In recent weeks, Jakob Pachocki, who helped oversee GPT-4, the technology at the heart of ChatGPT, was promoted to the company’s director of research. After previously serving in a position below Sutskever, he was promoted to a position alongside Sutskever, according to two people familiar with the matter.
Pachocki resigned from the company on Friday night, the people said, shortly after Brockman. Earlier in the day, OpenAI said Brockman had been removed as board chair and would report to new interim CEO Mira Murati. Other Altman allies, including two high-level researchers, Szymon Sidor and Aleksander Madry, also left the company.
Mr. Brockman said in a publish in X, formerly Twitter, who although he was the chairman of the board, was not part of the board meeting in which Altman was removed. That left Mr. Sutskever and three other board members: Adam D’Angelo, chief executive of the question-and-answer site Quora; Tasha McCauley, senior associate scientist at the RAND Corporation; and Helen Toner, director of fundamental research strategy and scholarship at Georgetown University’s Center for Security and Emerging Technology.
They could not be reached for comment Saturday.
McCauley and Toner have ties to the Rationalist and Effective Altruist movements, a community that is deeply concerned that AI could one day destroy humanity. Current artificial intelligence technology cannot destroy humanity. But this community believes that as technology becomes more and more powerful, these dangers will emerge.
In 2021, a researcher named Dario Amodei, who also has ties to this community, and about 15 other OpenAI employees left the company to form a new AI company called anthropic.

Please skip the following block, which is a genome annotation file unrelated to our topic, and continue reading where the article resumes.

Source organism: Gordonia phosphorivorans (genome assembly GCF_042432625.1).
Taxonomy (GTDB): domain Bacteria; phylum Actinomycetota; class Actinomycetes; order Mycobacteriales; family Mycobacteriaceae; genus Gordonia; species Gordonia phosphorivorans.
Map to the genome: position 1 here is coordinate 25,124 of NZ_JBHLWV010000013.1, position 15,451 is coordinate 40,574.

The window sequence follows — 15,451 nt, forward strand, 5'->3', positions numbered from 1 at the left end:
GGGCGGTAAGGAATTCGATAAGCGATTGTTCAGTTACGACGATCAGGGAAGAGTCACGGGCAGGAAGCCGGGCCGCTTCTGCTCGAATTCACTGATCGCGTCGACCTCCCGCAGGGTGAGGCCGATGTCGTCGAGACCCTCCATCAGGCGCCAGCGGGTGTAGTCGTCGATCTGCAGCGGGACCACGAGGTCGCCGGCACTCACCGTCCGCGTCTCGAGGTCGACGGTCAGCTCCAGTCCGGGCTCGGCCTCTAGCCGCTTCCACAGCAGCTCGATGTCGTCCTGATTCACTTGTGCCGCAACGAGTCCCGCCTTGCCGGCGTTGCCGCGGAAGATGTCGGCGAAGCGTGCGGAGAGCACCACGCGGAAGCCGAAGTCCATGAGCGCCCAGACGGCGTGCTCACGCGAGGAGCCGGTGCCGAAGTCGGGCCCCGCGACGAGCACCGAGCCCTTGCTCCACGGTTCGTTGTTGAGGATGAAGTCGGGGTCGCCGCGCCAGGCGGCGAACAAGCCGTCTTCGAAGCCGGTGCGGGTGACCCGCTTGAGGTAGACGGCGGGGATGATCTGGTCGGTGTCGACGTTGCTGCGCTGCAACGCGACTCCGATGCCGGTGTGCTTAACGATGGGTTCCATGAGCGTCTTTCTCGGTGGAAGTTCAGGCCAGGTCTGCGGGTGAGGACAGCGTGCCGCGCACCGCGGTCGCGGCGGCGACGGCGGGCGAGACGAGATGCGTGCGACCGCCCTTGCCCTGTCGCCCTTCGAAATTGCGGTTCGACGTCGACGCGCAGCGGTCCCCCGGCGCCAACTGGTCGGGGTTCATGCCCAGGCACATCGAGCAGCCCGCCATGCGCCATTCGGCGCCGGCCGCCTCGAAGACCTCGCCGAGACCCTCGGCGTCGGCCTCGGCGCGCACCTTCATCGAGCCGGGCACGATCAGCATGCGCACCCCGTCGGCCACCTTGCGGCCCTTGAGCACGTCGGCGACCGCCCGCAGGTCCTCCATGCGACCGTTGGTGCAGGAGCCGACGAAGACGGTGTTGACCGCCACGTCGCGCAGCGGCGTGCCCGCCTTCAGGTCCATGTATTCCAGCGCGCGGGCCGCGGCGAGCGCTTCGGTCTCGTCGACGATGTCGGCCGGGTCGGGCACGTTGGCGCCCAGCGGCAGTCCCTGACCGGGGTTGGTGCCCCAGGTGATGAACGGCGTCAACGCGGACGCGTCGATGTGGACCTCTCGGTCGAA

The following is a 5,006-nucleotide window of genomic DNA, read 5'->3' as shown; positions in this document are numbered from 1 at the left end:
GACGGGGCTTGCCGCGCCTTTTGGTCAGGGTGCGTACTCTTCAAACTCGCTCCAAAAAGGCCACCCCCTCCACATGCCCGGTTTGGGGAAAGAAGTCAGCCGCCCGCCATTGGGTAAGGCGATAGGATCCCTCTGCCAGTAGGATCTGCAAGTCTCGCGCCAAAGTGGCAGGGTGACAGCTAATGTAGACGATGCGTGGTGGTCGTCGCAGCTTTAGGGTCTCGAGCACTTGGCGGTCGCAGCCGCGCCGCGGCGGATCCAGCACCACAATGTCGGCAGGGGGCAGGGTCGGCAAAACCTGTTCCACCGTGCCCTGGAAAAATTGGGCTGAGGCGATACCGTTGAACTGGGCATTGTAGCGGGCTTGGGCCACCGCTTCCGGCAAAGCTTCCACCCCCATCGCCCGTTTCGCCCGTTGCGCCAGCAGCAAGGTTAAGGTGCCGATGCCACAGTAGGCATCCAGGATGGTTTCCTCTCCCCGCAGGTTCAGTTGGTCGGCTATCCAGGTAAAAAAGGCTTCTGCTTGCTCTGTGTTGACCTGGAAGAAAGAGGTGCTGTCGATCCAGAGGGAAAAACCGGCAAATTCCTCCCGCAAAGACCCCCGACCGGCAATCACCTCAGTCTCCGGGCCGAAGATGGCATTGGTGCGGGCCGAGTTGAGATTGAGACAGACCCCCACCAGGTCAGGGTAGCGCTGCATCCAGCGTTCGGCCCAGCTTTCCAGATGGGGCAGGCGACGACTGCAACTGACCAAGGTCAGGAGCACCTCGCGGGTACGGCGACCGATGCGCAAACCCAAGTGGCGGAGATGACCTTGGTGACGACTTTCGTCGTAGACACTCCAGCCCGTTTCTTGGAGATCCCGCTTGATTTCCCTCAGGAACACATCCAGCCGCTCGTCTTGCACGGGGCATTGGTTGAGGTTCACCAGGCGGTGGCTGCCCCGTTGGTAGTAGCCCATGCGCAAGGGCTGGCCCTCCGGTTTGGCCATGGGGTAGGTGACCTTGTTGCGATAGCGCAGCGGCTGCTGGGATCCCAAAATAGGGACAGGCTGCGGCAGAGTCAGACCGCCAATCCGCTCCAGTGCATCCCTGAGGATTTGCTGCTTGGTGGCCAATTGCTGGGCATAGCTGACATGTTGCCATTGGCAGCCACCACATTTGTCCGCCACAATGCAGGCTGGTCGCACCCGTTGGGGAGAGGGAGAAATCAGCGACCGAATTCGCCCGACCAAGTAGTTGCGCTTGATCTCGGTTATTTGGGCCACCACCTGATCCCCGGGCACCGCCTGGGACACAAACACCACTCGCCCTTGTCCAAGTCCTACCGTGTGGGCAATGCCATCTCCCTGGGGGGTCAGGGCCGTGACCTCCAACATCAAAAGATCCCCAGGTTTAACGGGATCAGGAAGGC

Sutskever was increasingly aligned with those beliefs. Born in the Soviet Union, he spent his formative years in Israel and immigrated to Canada as a teenager. As an undergraduate at the University of Toronto, he helped create a breakthrough in an artificial intelligence technology called neural networks.
In 2015, Sutskever left his job at Google and helped found OpenAI alongside Altman, Brockman, and Tesla CEO Elon Musk. They built the lab as a nonprofit and said that, unlike Google and other companies, it would not be driven by commercial incentives. They promised to build what is called artificial general intelligence, or AGI, a machine that can do anything the brain can do.
Altman transformed OpenAI into a for-profit company in 2018 and negotiated a $1 billion investment with Microsoft. Such huge sums of money are essential to developing technologies like GPT-4, which was launched earlier this year. Since its initial investment, Microsoft has invested another $12 billion in the company.
The company was still governed by the nonprofit board. Investors like Microsoft receive benefits from OpenAI, but their benefits are limited. Any money over the limit is funneled back to the nonprofit.
Seeing the power of GPT-4, Sutskever helped create a new Super Alignment team within the company that would explore ways to ensure future versions of the technology did no harm.
Altman was open to those concerns, but he also wanted OpenAI to stay ahead of its much larger competitors. In late September, Altman flew to the Middle East to meet with investors, according to two people familiar with the matter. He sought up to $1 billion in funding from SoftBankJapanese technology investor led by Masayoshi Son, for a potential OpenAI company that would build a hardware device to run AI technologies like ChatGPT.
OpenAI is also in talks for a “public offering” financing that would allow employees to cash out shares in the company. That deal would value OpenAI at more than $80 billion, nearly triple its value about six months ago.
But the company’s success appears to have raised concerns that something could go wrong with AI.
“It doesn’t seem at all implausible that we have computers (data centers) that are much smarter than people,” Sutskever said at a news conference. podcast The 2nd of November. “What would those AIs do? I don’t know.”
Kevin Roose and Tripp Mickle contributed reports.